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 Furfural is behind an environmentally-friendly alternative with similar properties to tropical hardwood.

Kebony’s unique alternative to wood: Kebony, a Norwegian company,  specialises in impregnated pine and maple wood (with furfuryl alcohol), suitable for use in both indoor and outdoor projects. By presenting its product as a sustainable alternative to tropical hardwood, Kebony hopes to expand its consumer base as it forages into the USA. Established in 1997 and launched in the USA in 2010, it is a relatively new addition to the flooring community, but Kebony is taking strides to stand out thanks to its modification process and international expansion (www.fcw1.com).

 It is hoped this new, sustainable material could provide an alternative not only to tropical hardwood, but also to other building materials such as plastic, metal and concrete.

euronews Knowledge

23 October 2014: Kebony invests Euro 8 million for international expansion The demand for Kebony’s wood has steadily increased over recent years and the company has seen average growth of 30% p.a. in the last five years as it has expanded to meet the increasing need for high performance wood whilst protecting tropical forests. Conservation is not just a passing consumer trend, it is now mandated by law – the EU timber legislation came into effect in March 2013, which bans illegal forestry products from entering the market ...  (www.lesprom.com).

Also see:

Other articles related to Kebony on dalinyebo.com

Furfural and the Rainforest

Beautiful Wood Architecture

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Source:  http://www.dalinyebo.com/item/1210-green-wood-alternative-to-tropical-hardwood

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Rapid all-weather repair systems for bomb-damaged runways, potholes, etc.

Furfuryl alcohol based polymer systems were successfully used in all-weather conditions during (the Vietnam and other) wars to repair bomb-damaged runways, quickly [1]. The resulting compressive strength and durability is equal to that of the original surface.

 This system has been adopted to South African conditions [2] and the field tests demonstrated that biobased chemicals, in this case sugarcane bagasse derived furfuryl alcohol, compete well (or better) against crude-oil derived epoxy resins. The following features  were reported

The formulatuion selected for use in South Africa polymerised within 20 minutes.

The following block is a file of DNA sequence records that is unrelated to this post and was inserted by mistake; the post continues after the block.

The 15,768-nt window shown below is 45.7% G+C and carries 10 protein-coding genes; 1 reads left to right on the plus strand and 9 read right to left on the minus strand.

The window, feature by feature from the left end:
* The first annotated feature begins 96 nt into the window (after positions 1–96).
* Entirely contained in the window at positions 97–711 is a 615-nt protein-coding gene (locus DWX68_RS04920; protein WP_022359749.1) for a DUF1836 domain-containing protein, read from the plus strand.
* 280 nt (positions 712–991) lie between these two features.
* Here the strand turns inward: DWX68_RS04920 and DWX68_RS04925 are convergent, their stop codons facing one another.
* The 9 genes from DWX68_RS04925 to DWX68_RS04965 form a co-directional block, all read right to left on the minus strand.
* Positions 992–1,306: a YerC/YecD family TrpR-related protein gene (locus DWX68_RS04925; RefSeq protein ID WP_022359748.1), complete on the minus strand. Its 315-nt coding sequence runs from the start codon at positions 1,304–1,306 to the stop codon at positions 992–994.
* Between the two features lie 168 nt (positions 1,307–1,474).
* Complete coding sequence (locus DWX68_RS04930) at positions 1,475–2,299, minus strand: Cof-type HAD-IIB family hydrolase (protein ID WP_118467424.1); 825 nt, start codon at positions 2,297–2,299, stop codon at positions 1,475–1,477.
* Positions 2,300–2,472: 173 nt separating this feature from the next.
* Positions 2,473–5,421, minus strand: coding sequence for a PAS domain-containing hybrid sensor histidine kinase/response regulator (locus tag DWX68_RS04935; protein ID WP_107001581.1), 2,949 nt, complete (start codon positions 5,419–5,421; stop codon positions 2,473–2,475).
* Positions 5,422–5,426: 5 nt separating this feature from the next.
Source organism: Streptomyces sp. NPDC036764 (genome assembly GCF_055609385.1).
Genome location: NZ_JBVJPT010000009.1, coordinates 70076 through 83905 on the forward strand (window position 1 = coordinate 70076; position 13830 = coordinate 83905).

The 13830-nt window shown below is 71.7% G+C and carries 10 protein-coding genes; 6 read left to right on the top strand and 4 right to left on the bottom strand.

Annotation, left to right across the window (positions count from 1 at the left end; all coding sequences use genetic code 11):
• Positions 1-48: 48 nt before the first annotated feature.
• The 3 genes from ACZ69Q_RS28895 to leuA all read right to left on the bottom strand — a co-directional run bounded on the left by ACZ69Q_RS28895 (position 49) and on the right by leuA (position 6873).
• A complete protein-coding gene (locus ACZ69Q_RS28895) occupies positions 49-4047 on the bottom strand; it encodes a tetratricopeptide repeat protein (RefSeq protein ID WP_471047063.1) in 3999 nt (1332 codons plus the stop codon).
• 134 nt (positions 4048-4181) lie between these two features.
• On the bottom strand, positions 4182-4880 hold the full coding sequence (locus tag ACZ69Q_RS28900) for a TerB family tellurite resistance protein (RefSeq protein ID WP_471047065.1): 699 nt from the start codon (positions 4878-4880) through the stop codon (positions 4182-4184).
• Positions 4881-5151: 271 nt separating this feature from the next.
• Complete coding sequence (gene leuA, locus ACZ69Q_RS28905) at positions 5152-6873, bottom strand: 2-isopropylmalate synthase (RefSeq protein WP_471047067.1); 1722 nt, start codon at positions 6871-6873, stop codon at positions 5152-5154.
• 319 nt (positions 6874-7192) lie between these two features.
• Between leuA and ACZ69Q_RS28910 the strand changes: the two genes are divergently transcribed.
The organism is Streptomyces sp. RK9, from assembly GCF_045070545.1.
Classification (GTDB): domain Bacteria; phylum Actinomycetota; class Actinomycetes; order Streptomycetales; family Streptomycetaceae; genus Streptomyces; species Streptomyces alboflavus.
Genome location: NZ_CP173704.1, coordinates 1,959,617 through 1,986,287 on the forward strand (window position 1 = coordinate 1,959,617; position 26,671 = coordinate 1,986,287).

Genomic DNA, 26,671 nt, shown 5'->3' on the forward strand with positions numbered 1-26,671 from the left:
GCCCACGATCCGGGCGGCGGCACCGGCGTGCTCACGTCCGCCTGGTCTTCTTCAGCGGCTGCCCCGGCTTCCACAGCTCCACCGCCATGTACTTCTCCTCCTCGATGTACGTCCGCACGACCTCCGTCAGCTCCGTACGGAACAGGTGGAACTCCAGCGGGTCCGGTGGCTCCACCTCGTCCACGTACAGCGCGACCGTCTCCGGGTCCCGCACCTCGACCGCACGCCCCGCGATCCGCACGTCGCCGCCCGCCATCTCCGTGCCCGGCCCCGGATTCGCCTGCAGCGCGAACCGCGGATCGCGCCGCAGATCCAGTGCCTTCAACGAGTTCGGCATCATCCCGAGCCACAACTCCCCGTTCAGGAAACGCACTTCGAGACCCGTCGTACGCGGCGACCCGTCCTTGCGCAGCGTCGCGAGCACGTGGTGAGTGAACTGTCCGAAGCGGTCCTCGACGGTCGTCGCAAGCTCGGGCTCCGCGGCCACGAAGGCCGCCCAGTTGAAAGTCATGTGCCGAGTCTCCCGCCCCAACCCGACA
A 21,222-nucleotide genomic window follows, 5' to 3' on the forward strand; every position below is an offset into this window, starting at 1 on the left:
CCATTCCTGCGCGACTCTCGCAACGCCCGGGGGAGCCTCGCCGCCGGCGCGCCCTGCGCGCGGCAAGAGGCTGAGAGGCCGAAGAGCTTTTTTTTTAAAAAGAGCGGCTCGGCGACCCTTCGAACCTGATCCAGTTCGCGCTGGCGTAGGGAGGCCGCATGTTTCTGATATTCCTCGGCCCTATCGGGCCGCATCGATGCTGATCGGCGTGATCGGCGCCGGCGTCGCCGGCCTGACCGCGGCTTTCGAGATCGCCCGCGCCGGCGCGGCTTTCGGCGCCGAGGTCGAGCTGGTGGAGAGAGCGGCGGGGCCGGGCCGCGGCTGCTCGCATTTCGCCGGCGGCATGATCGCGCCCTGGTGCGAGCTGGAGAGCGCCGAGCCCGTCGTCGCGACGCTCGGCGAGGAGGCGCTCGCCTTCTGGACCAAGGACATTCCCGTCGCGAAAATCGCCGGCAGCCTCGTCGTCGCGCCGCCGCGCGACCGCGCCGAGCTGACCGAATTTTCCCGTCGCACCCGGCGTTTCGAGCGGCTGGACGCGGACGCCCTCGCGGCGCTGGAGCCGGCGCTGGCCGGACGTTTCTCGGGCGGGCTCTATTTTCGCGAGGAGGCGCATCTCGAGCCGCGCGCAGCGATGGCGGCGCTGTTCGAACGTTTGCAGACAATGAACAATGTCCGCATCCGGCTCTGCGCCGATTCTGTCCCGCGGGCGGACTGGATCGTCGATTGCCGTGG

After 20 minutes, a compressive strength of 20 MPa is attained.

 It proved stable under adverse chemical conditions and was able to withstand elevated temperatures of up to 200°C

 Tests on road pothole rehabilitation slabs showed that polymer concrete can resist high stresses successfully under repeated loads.

It can be installed in less than 30 minutes in order to minimise traffic hold-ups and reduces labour hours spent on repairs.

It can be used in wet weather conditions (no work stoppage, due to rain).

image Also suitable for remote roads: Rapid & tough repair solutions for potholes, based on proven systems for bomb-damage runway repairs

References

[1] See below: Water-Compatible Polymer Concrete Materials For Use In Rapid Repair Systems For Airport Runways, T. Sugama, L.E. Kukacka and W. Horn

[2] See below: Development of Furfuryl Alcohol Concrete For South African Applications, D. Kruger, Rand Afrikaans University

Downloads

 Rapid Repair System For Airport Runways
 Development of Furfuryl Alcohol Concrete For South African Applications

Editor's note: The above developments go back to the 1970s and 80s. The South African project was not commercialised, mainly due to a lack of resources/industry interest. However, the global focus on using green chemicals as well as the increased labour costs for sending a crew out to remote locations to effect road repairs, provide in our view a new opportunity to re-evaluate the use of biomass derived chemicals for such applications.

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Flying to the Mars on Corncobs?

Furfural, the pre-cursor to furfuryl alcohol (FA), is made from agricultural residues. The majority of furfural is made from corncobs. See "Corncobs=Rocket-Power!" (Furfural: Science Behind Rockets)

Furfuryl alcohol was one of components used in hypergolic propellants which are fuels that ignite spontaneously. They also ignite in the absence of oxygen (i.e. in space). These mixtures have been (and can be) used as hypergolic starter fluids to ignite liquid rocket fuels in space .. e.g. when flying to the Mars!

Then: Rocket Fuel

The WAC or WAC Corporal was the first sounding rocket developed by the USA [1]. The main engine, hypergolic aniline+furfuryl alcohol. The Wac Corporal became the first U.S. rocket to reach space [2].

Then: Starter Fluid